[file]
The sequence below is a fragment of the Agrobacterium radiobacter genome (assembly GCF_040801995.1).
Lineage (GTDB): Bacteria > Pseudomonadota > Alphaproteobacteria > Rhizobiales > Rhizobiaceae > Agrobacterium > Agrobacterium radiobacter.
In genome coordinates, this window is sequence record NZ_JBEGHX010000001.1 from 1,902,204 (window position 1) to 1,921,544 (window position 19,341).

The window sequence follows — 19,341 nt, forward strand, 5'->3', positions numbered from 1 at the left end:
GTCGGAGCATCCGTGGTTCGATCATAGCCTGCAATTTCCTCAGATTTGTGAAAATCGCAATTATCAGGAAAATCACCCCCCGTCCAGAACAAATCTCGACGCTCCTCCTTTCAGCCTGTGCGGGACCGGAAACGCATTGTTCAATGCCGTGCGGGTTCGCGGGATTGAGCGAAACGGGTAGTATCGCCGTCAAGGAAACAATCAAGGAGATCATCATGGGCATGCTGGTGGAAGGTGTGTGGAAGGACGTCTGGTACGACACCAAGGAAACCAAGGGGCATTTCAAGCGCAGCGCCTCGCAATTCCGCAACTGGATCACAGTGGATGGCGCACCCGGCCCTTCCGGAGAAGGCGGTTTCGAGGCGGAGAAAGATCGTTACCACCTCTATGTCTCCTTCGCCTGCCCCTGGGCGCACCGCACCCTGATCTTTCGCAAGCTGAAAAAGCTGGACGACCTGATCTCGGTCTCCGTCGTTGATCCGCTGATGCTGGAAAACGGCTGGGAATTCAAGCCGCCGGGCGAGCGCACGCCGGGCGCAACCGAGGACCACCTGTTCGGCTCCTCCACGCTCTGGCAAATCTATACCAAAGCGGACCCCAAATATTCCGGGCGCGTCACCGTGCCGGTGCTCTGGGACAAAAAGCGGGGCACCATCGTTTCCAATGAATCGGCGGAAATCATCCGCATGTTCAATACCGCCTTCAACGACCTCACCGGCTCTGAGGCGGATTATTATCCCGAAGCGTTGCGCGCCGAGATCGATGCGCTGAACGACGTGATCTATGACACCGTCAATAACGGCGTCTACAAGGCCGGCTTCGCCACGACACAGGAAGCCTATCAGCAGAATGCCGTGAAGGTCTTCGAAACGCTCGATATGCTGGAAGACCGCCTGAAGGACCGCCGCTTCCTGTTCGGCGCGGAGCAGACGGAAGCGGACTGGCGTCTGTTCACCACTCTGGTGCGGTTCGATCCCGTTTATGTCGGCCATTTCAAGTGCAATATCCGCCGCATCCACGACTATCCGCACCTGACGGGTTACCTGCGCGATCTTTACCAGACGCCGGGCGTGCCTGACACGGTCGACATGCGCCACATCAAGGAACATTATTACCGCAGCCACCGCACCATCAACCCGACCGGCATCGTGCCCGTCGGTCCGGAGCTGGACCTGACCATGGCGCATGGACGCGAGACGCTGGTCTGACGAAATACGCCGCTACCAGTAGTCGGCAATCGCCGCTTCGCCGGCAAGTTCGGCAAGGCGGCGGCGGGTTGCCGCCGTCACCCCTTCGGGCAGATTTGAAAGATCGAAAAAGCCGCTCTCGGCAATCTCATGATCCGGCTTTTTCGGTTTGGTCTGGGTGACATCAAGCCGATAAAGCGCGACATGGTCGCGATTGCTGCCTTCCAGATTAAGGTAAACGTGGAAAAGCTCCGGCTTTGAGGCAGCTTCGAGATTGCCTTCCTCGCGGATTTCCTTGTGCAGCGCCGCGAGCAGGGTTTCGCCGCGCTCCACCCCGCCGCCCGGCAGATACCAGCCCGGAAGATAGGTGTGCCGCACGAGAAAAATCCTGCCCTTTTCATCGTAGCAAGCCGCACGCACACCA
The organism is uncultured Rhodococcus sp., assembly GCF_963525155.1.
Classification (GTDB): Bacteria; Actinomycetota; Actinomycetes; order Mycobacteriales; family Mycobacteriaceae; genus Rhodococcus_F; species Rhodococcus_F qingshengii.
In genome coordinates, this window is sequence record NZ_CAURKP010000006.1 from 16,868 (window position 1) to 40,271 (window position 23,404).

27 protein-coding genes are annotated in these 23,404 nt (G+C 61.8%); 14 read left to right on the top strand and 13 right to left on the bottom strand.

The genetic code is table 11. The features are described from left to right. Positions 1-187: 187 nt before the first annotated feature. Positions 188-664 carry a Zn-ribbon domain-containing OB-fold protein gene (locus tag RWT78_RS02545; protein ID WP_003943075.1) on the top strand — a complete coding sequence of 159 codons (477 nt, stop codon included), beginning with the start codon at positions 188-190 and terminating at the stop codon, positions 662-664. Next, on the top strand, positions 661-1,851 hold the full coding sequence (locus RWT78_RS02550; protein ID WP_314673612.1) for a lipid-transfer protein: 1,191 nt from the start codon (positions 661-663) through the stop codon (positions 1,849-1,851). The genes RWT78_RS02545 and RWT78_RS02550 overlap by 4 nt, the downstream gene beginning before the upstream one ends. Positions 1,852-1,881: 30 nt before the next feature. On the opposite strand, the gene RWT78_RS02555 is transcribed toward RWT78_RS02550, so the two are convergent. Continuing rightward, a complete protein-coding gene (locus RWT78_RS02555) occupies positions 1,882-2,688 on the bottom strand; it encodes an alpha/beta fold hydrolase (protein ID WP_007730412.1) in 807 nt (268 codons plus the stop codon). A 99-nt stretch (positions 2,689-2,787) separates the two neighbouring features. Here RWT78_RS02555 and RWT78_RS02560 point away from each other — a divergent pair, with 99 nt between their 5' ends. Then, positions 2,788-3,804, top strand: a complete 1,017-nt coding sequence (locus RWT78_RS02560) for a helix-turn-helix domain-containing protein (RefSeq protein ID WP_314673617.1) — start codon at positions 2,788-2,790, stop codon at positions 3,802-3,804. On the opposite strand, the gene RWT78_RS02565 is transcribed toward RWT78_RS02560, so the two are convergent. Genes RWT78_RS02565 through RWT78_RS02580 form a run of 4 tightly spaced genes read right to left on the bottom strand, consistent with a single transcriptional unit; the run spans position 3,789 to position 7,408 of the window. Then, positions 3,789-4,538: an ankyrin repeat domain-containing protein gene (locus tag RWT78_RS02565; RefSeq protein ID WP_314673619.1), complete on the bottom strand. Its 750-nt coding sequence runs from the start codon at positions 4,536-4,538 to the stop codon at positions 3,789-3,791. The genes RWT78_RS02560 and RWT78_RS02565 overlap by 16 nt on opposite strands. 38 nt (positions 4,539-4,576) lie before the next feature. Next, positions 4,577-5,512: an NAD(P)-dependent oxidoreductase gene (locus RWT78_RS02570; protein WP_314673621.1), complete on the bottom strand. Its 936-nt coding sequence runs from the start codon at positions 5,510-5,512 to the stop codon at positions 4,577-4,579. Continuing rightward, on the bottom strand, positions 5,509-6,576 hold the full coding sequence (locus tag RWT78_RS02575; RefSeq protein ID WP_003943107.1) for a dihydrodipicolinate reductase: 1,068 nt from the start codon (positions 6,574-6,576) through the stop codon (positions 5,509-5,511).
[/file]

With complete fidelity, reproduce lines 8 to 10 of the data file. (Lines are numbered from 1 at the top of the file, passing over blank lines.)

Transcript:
In genome coordinates, this window is sequence record NZ_CAURKP010000006.1 from 16,868 (window position 1) to 40,271 (window position 23,404).

27 protein-coding genes are annotated in these 23,404 nt (G+C 61.8%); 14 read left to right on the top strand and 13 right to left on the bottom strand.

The genetic code is table 11. The features are described from left to right. Positions 1-187: 187 nt before the first annotated feature. Positions 188-664 carry a Zn-ribbon domain-containing OB-fold protein gene (locus tag RWT78_RS02545; protein ID WP_003943075.1) on the top strand — a complete coding sequence of 159 codons (477 nt, stop codon included), beginning with the start codon at positions 188-190 and terminating at the stop codon, positions 662-664. Next, on the top strand, positions 661-1,851 hold the full coding sequence (locus RWT78_RS02550; protein ID WP_314673612.1) for a lipid-transfer protein: 1,191 nt from the start codon (positions 661-663) through the stop codon (positions 1,849-1,851). The genes RWT78_RS02545 and RWT78_RS02550 overlap by 4 nt, the downstream gene beginning before the upstream one ends. Positions 1,852-1,881: 30 nt before the next feature. On the opposite strand, the gene RWT78_RS02555 is transcribed toward RWT78_RS02550, so the two are convergent. Continuing rightward, a complete protein-coding gene (locus RWT78_RS02555) occupies positions 1,882-2,688 on the bottom strand; it encodes an alpha/beta fold hydrolase (protein ID WP_007730412.1) in 807 nt (268 codons plus the stop codon). A 99-nt stretch (positions 2,689-2,787) separates the two neighbouring features. Here RWT78_RS02555 and RWT78_RS02560 point away from each other — a divergent pair, with 99 nt between their 5' ends. Then, positions 2,788-3,804, top strand: a complete 1,017-nt coding sequence (locus RWT78_RS02560) for a helix-turn-helix domain-containing protein (RefSeq protein ID WP_314673617.1) — start codon at positions 2,788-2,790, stop codon at positions 3,802-3,804. On the opposite strand, the gene RWT78_RS02565 is transcribed toward RWT78_RS02560, so the two are convergent. Genes RWT78_RS02565 through RWT78_RS02580 form a run of 4 tightly spaced genes read right to left on the bottom strand, consistent with a single transcriptional unit; the run spans position 3,789 to position 7,408 of the window. Then, positions 3,789-4,538: an ankyrin repeat domain-containing protein gene (locus tag RWT78_RS02565; RefSeq protein ID WP_314673619.1), complete on the bottom strand. Its 750-nt coding sequence runs from the start codon at positions 4,536-4,538 to the stop codon at positions 3,789-3,791. The genes RWT78_RS02560 and RWT78_RS02565 overlap by 16 nt on opposite strands. 38 nt (positions 4,539-4,576) lie before the next feature. Next, positions 4,577-5,512: an NAD(P)-dependent oxidoreductase gene (locus RWT78_RS02570; protein WP_314673621.1), complete on the bottom strand. Its 936-nt coding sequence runs from the start codon at positions 5,510-5,512 to the stop codon at positions 4,577-4,579. Continuing rightward, on the bottom strand, positions 5,509-6,576 hold the full coding sequence (locus tag RWT78_RS02575; RefSeq protein ID WP_003943107.1) for a dihydrodipicolinate reductase: 1,068 nt from the start codon (positions 6,574-6,576) through the stop codon (positions 5,509-5,511).